MMI adds to two-year system
America has always been imbued with the notion of the “citizen-soldier” ever since the “minute men” made their mark in the foundation of our Nation.
And it has been the “citizen-soldier” who has kept our democracy free and viable in a world seemingly bent on allowing despots and tyrants to set up rule by whatever means they conceived.
We have often heard the phrase “citizen-soldier” associated with General George Marshall, graduate of the Virginia Military Academy and later Secretary of State, whose ideas of governance by those trained under the philosophy of the “citizen-soldier” wove the tapestry which allowed Europe to recover from the devastation of World War II.
It is this same notion, this same philosophy, this same foundation which is right at our door step here in Alabama’s Black Belt in the beautiful setting of Marion Military Institute, which has been functioning and producing “citizen-soldiers” since 1842.
And now, Marion Military is part of Alabama’s two-year system.
Within the past two weeks, the Alabama State Legislature, the State’s Post Secondary System, and the governing board of MMI agreed that an institution with as much tradition and excellence as MMI should become part of the State’s Two-Year College System.
And so it is.
The benefits are too numerous to cite in their totality in this short column.
Briefly, however, MMI will offer youngsters a wide variety of options, not the least of which includes an opportunity to gain a disciplined two-year degree for transfer to four-year institutions.
Other attractive options offer a track to prepare students for entrance into one of America’s military academies, West Point, Annapolis, the Air Force Academy, King’s Point (the Merchant Marine Academy), and the United States Coast Guard Academy.
Another program which caught my attention when I attended the orientation session for fellow two-year institutions last Wednesday was one in which MMI students can earn their commissions as officers in the Army ROTC Early Commissioning Program (ECP).
This will allow them to continue on to a four-year institution as officers.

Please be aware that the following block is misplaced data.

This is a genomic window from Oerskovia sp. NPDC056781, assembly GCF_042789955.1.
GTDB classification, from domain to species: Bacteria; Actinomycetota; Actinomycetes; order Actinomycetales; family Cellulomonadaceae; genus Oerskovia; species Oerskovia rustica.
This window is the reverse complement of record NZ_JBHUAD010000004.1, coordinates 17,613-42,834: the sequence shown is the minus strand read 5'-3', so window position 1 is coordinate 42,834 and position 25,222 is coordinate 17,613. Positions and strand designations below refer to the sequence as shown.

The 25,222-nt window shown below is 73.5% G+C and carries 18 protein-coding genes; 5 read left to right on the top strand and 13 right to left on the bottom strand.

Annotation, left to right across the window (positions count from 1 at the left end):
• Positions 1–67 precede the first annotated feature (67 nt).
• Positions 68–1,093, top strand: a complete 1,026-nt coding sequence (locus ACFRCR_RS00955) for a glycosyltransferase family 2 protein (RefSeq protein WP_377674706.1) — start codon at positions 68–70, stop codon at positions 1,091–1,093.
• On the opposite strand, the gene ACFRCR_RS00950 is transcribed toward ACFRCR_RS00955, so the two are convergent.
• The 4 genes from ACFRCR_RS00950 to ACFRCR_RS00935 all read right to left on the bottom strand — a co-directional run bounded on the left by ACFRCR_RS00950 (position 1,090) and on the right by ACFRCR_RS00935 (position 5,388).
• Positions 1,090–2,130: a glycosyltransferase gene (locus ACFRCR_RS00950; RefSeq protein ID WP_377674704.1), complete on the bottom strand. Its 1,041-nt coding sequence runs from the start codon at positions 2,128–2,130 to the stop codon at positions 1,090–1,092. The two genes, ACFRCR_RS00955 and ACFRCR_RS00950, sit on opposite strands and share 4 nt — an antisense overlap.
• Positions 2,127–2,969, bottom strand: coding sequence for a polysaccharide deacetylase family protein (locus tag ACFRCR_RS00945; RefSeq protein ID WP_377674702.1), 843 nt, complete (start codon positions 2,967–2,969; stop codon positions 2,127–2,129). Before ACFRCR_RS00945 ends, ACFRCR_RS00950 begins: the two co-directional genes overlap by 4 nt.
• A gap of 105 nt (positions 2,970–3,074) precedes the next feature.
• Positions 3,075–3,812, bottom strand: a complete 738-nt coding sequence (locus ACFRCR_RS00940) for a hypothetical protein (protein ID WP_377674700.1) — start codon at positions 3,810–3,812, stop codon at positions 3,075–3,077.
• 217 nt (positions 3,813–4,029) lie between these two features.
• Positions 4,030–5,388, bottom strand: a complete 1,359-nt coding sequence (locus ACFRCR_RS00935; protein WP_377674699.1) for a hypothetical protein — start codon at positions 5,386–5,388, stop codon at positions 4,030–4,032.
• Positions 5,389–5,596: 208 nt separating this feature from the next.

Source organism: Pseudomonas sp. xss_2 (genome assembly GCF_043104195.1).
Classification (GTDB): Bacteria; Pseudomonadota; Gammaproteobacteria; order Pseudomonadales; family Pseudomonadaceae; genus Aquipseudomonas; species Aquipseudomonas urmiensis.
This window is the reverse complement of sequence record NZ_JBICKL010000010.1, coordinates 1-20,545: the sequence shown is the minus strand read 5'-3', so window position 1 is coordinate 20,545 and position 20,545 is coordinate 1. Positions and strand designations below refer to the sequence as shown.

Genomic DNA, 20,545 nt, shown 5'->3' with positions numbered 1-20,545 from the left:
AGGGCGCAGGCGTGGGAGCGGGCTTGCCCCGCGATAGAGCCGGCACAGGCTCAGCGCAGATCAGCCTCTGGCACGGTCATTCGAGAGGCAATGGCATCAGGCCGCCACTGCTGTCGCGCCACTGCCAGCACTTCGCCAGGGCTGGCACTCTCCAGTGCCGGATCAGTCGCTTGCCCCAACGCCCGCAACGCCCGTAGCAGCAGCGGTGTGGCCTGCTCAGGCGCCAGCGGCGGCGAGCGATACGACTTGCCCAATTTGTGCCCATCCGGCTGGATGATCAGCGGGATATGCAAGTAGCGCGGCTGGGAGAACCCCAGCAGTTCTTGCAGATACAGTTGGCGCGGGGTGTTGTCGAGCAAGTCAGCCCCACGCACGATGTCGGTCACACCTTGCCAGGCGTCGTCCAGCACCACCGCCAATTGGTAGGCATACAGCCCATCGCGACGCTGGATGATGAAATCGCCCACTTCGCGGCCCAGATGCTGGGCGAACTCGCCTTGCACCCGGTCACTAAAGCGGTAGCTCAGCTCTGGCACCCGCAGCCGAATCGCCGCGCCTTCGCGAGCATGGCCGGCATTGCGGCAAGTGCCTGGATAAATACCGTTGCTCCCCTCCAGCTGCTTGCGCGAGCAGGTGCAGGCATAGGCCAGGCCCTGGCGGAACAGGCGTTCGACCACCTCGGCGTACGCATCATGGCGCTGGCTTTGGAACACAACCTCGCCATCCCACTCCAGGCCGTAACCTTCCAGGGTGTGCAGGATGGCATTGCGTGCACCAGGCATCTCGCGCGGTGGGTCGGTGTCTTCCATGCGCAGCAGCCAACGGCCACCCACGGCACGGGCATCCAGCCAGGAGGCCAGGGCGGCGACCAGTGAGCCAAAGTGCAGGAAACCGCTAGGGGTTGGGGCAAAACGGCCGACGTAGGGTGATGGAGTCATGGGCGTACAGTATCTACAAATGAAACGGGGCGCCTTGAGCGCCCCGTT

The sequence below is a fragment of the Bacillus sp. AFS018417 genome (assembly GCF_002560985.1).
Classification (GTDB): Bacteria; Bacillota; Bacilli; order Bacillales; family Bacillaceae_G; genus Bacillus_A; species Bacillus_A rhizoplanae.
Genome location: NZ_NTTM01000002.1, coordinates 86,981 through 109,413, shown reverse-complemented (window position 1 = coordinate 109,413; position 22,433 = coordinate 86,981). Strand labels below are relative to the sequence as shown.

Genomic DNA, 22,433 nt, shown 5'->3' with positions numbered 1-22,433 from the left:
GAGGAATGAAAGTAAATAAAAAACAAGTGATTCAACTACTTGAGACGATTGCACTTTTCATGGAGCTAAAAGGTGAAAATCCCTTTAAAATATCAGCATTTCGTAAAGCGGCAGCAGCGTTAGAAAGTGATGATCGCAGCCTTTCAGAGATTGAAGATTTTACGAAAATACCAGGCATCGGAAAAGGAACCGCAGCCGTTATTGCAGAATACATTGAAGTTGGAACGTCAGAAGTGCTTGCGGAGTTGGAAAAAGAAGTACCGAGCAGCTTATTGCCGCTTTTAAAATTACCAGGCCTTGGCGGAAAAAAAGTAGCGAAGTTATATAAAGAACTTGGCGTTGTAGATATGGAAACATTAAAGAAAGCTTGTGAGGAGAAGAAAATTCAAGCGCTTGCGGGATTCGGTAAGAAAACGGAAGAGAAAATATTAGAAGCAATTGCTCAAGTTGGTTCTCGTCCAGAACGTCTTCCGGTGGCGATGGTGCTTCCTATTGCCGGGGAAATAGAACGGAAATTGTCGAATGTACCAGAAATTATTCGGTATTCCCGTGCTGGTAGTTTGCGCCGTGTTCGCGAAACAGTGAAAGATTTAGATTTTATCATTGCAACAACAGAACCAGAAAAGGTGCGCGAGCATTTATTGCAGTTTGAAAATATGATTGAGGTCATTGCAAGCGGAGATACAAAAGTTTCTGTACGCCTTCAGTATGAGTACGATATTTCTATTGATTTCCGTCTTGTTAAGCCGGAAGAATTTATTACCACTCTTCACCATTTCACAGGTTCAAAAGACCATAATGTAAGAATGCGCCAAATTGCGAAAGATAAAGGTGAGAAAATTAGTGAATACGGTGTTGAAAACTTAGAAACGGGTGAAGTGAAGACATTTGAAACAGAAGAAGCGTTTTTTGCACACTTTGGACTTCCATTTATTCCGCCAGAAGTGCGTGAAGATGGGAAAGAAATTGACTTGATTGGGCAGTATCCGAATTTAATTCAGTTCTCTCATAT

Now, I know that there are Junior ROTC programs Marengo County, such as Demopolis High School, as well as in other Black Belt high schools.
It only seems natural that some of our students in those JROTC programs would want to take advantage of such opportunities – right here in the Black Belt!
The stated Institutional Mission of Marion Military Institute is as follows: “The mission of Marion Military Institute is to educate and train the Corps of Cadets in order that each graduate is prepared for study at four-year institutions with special emphasis on providing an intellectual, moral-ethical, physical-athletic, and leadership development experience in a military environment.”
Such a statement of purpose and principle could not be more clear.
And in a time during our country’s history which is yearning for real leadership, knowing that an institution which celebrates and emphasizes the rudiments of disciplined principles for leading as a “citizen-soldier” there seems to be a ready-made opportunity for not only success in this venture – but a pattern for excellence in this endeavor.
In America’s military history, over two hundred generals and admirals have been trained at Marion Military Institute.
How may more are out there?
How many more are here in the Black Belt just waiting for an opportunity to follow those who saw the advantages of studying at MMI?
This is what is so encouraging and so heartening for us, not only as a part of Alabama’s Post Secondary System, but as citizens of Alabama’s Black Belt who must see this as a tremendous opportunity to gain a solid education and a secure preparation for leadership as a “citizen-soldier.”
Contacting Mr. Dan Sumlin, Vice President for Enrollment Management at 1-800-664-1842, will get our youngsters started.
There are also a number of scholarships available for the class which will enter in the Fall of 2006.
As one who comes from a military family and knows the importance and effect of gaining an education of this type I find it difficult to contain my enthusiasm for this development.
Marion Military Institute is good for our Alabama Two-Year College System.
It is good for our young students searching for something solid from which they can build a base.
And it is good for our students in the Black Belt who can use their JROTC experience as a bridge to earning an excellent education.
Dr. Arthur Ogden is the Campus Director for Alabama Southern’s Demopolis Campus and holds all his degrees in philosophy.
He can be reached at firstname.lastname@example.org.
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